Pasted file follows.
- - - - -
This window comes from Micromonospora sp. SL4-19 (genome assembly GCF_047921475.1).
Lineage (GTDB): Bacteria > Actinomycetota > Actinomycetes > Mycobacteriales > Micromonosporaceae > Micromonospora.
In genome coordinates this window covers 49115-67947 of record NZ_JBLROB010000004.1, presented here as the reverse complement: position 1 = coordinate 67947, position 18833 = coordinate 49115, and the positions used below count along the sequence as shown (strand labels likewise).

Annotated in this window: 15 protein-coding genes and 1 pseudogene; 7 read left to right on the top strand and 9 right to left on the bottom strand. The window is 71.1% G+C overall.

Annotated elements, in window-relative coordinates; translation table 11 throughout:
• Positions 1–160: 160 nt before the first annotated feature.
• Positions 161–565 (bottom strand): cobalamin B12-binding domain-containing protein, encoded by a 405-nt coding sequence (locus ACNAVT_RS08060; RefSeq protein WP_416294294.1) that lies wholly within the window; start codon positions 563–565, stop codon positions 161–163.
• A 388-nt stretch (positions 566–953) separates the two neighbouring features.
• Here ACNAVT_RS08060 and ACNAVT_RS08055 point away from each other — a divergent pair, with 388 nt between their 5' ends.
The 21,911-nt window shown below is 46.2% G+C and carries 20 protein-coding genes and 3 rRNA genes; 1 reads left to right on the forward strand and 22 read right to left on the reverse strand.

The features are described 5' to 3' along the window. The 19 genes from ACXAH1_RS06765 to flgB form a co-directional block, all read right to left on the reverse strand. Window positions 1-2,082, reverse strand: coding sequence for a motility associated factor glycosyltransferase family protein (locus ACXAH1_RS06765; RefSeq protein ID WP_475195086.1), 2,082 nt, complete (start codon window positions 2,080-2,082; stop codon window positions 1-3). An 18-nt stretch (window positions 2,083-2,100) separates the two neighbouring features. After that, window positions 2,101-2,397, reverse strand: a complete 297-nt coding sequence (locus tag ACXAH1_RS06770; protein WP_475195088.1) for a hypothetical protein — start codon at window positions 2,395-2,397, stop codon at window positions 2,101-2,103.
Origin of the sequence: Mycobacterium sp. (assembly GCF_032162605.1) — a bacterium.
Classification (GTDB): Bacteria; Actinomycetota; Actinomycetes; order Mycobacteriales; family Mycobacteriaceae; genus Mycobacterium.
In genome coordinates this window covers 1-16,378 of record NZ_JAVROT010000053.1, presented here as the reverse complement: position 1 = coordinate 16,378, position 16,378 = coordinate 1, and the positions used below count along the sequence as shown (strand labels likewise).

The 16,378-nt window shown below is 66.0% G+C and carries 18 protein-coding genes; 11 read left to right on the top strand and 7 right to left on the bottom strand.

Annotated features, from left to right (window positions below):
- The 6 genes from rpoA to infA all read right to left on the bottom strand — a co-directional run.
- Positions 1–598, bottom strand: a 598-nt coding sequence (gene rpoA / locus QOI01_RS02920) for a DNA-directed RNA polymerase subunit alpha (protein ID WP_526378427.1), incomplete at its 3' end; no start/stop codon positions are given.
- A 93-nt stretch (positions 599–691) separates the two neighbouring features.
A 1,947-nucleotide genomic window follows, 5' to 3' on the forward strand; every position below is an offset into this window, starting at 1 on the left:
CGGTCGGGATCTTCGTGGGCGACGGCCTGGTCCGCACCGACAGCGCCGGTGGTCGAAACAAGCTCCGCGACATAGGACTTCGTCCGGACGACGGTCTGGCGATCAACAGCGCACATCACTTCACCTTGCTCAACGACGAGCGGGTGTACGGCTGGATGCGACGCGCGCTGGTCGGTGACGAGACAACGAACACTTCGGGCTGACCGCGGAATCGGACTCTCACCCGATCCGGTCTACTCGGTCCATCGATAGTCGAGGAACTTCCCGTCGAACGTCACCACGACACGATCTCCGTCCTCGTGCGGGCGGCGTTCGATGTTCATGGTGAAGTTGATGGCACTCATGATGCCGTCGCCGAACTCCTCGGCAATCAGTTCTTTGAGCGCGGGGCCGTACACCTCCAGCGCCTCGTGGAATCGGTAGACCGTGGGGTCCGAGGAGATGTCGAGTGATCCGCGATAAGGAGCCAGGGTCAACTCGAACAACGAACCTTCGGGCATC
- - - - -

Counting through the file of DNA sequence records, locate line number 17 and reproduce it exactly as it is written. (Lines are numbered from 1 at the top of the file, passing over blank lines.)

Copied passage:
- The 6 genes from rpoA to infA all read right to left on the bottom strand — a co-directional run.